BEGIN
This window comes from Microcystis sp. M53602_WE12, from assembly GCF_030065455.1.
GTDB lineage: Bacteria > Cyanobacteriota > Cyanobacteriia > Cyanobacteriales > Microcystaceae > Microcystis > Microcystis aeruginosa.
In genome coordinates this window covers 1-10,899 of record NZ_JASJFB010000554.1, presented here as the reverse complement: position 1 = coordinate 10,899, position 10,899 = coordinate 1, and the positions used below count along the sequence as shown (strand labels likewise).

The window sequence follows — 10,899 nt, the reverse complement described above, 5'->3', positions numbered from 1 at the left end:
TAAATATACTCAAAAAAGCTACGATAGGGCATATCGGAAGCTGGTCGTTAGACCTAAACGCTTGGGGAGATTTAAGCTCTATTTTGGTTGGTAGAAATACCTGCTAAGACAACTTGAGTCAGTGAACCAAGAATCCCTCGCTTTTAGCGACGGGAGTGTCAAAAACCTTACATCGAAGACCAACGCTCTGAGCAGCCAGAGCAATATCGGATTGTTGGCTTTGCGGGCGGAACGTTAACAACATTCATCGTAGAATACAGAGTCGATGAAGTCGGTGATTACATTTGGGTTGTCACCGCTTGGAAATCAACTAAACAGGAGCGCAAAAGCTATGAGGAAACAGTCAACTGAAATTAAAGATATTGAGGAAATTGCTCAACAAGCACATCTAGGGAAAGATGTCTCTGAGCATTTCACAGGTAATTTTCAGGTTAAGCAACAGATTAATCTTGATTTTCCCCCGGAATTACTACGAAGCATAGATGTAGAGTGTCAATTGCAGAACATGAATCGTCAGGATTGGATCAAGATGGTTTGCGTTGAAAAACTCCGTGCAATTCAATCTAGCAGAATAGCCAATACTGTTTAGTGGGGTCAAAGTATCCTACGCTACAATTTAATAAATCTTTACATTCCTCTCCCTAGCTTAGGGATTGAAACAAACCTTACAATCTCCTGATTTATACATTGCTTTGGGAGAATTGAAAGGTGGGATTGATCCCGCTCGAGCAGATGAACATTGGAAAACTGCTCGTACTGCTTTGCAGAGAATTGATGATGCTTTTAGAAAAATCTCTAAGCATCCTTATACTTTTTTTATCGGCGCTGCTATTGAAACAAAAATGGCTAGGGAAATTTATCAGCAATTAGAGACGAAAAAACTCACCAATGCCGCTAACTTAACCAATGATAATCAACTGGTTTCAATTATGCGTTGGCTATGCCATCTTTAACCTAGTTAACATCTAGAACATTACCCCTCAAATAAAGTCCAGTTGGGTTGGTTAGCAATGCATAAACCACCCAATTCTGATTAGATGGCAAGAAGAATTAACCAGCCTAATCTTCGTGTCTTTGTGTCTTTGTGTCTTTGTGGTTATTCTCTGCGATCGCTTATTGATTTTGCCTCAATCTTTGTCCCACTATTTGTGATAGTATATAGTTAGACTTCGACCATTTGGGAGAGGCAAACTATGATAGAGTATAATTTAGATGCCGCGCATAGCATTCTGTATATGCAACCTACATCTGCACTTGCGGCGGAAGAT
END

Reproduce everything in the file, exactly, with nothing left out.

This window comes from Microcystis sp. M53602_WE12, from assembly GCF_030065455.1.
GTDB lineage: Bacteria > Cyanobacteriota > Cyanobacteriia > Cyanobacteriales > Microcystaceae > Microcystis > Microcystis aeruginosa.
In genome coordinates this window covers 1-10,899 of record NZ_JASJFB010000554.1, presented here as the reverse complement: position 1 = coordinate 10,899, position 10,899 = coordinate 1, and the positions used below count along the sequence as shown (strand labels likewise).

The window sequence follows — 10,899 nt, the reverse complement described above, 5'->3', positions numbered from 1 at the left end:
TAAATATACTCAAAAAAGCTACGATAGGGCATATCGGAAGCTGGTCGTTAGACCTAAACGCTTGGGGAGATTTAAGCTCTATTTTGGTTGGTAGAAATACCTGCTAAGACAACTTGAGTCAGTGAACCAAGAATCCCTCGCTTTTAGCGACGGGAGTGTCAAAAACCTTACATCGAAGACCAACGCTCTGAGCAGCCAGAGCAATATCGGATTGTTGGCTTTGCGGGCGGAACGTTAACAACATTCATCGTAGAATACAGAGTCGATGAAGTCGGTGATTACATTTGGGTTGTCACCGCTTGGAAATCAACTAAACAGGAGCGCAAAAGCTATGAGGAAACAGTCAACTGAAATTAAAGATATTGAGGAAATTGCTCAACAAGCACATCTAGGGAAAGATGTCTCTGAGCATTTCACAGGTAATTTTCAGGTTAAGCAACAGATTAATCTTGATTTTCCCCCGGAATTACTACGAAGCATAGATGTAGAGTGTCAATTGCAGAACATGAATCGTCAGGATTGGATCAAGATGGTTTGCGTTGAAAAACTCCGTGCAATTCAATCTAGCAGAATAGCCAATACTGTTTAGTGGGGTCAAAGTATCCTACGCTACAATTTAATAAATCTTTACATTCCTCTCCCTAGCTTAGGGATTGAAACAAACCTTACAATCTCCTGATTTATACATTGCTTTGGGAGAATTGAAAGGTGGGATTGATCCCGCTCGAGCAGATGAACATTGGAAAACTGCTCGTACTGCTTTGCAGAGAATTGATGATGCTTTTAGAAAAATCTCTAAGCATCCTTATACTTTTTTTATCGGCGCTGCTATTGAAACAAAAATGGCTAGGGAAATTTATCAGCAATTAGAGACGAAAAAACTCACCAATGCCGCTAACTTAACCAATGATAATCAACTGGTTTCAATTATGCGTTGGCTATGCCATCTTTAACCTAGTTAACATCTAGAACATTACCCCTCAAATAAAGTCCAGTTGGGTTGGTTAGCAATGCATAAACCACCCAATTCTGATTAGATGGCAAGAAGAATTAACCAGCCTAATCTTCGTGTCTTTGTGTCTTTGTGTCTTTGTGGTTATTCTCTGCGATCGCTTATTGATTTTGCCTCAATCTTTGTCCCACTATTTGTGATAGTATATAGTTAGACTTCGACCATTTGGGAGAGGCAAACTATGATAGAGTATAATTTAGATGCCGCGCATAGCATTCTGTATATGCAACCTACATCTGCACTTGCGGCGGAAGAT